Pension reform dilemma brings France to standstill
Trains ground to a halt in France on Thursday, schools were shut and refinery shipments blocked as workers walked off their jobs in an attempt to derail the government’s plans to raise the retirement age by two years to 64.
The nationwide day of strikes and protests is a major test for President Emmanuel Macron, who says his flagship reform, which opinion polls show is very unpopular, is vital to ensure the pension system does not go bankrupt.
The challenge for unions is whether they can transform that opposition to the reform — and anger with a cost-of-living crisis — into a mass social protest that would eventually force the government to change its plans.
Protests rallies are scheduled throughout France.
“Today the mobilisation will be strong, very strong … We are here so the government’s project is pulled back,” Frederic Souillot, the head of FO union told Sud Radio. “There is a lot of anger,” Laurent Berger, the head of France’s largest union, CFDT, told BFM TV.
Union leaders, expected to announce more strikes and protests in the evening, said Thursday was just the beginning.
“There’s nothing good in this reform,” said Rozenn Cros, in the southern city of Cannes, as she and other teachers prepared for the strike, with banners including “No to 64”.
For Macron, at stake are his reformist credentials, both at home and with his EU peers, as well as keeping public spending in check.
Pushing back the retirement age by two years and extending the pay-in period would bring additional €17.7bn ($19.1bn) in annual pension contributions, allowing the system to break even by 2027, according to labour ministry estimates.
“This reform is necessary and fair,” labour minister Olivier Dussopt told LCI TV.
Unions argue there are other ways to ensure the viability of the pension system such as taxing the super-rich or increasing employers’ contributions or those of well-off pensioners.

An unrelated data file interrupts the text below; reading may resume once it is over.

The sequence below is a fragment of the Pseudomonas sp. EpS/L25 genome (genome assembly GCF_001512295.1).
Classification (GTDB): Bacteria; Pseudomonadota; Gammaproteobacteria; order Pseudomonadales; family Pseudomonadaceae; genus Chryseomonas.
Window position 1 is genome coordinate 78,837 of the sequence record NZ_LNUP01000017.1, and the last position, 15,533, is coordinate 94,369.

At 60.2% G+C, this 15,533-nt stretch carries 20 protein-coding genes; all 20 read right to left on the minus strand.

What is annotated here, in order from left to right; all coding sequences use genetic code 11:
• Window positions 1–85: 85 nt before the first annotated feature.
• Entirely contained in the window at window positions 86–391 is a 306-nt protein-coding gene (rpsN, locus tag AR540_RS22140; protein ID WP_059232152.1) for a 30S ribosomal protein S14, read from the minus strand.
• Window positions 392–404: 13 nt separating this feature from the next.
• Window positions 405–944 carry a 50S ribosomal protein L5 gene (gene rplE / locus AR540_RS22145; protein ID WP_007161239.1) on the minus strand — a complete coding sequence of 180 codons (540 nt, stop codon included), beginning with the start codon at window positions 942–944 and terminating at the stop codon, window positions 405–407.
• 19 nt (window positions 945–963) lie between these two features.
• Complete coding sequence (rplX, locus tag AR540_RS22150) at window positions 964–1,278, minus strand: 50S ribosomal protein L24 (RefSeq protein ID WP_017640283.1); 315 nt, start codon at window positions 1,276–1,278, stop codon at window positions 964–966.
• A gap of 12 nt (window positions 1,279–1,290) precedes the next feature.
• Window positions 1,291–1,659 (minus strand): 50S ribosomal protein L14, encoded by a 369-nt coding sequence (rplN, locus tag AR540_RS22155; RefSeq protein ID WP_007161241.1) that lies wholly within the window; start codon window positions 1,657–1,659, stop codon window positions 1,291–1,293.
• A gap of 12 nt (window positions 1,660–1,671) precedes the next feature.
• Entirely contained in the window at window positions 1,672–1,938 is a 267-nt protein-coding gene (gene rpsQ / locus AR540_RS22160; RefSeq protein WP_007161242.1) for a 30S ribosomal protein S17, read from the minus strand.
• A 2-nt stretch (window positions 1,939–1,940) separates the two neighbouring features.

‘Block the country’?
“What nobody can know, and even the unions don’t know is whether French people are cross enough to … block the country,” said Sciences Po university professor Bruno Palier.
The reform still needs to go through parliament, where Macron has lost his absolute majority but is hoping to get it passed with the support of conservatives.
Public transport was severely disrupted on Thursday. Only between one-in-three and one-in-five high-speed TGV lines were operating, with barely any local or regional trains running, the SNCF rail operator said.
In Paris’s busy Gare du Nord station, people rushed to catch few commuter trains still operating while employees in yellow vests were assisting commuters trying to figure out their way. Zoheir Djema, 42, who just arrived at the station from nearby Chantilly, said he would head straight back home after he found out there would be no return trains in the afternoon.
Some seven out of 10 primary schoolteachers have said they will strike, their main union said.
French power supply was reduced at eight nuclear reactors and at some hydropower plants due to the strike, utility group EDF said.
Shipments were blocked at TotalEnergies’ refineries in France, union and company officials said. TotalEnergies CEO Patrick Pouyanne said on Wednesday that one day of strikes would not disrupt refinery operations, but this could change if protests continued.
Meanwhile, Macron and several of his ministers will be in Barcelona on Thursday for a meeting with Spanish officials, drawing criticism from unions for being away from the country at the time of strikes and protests.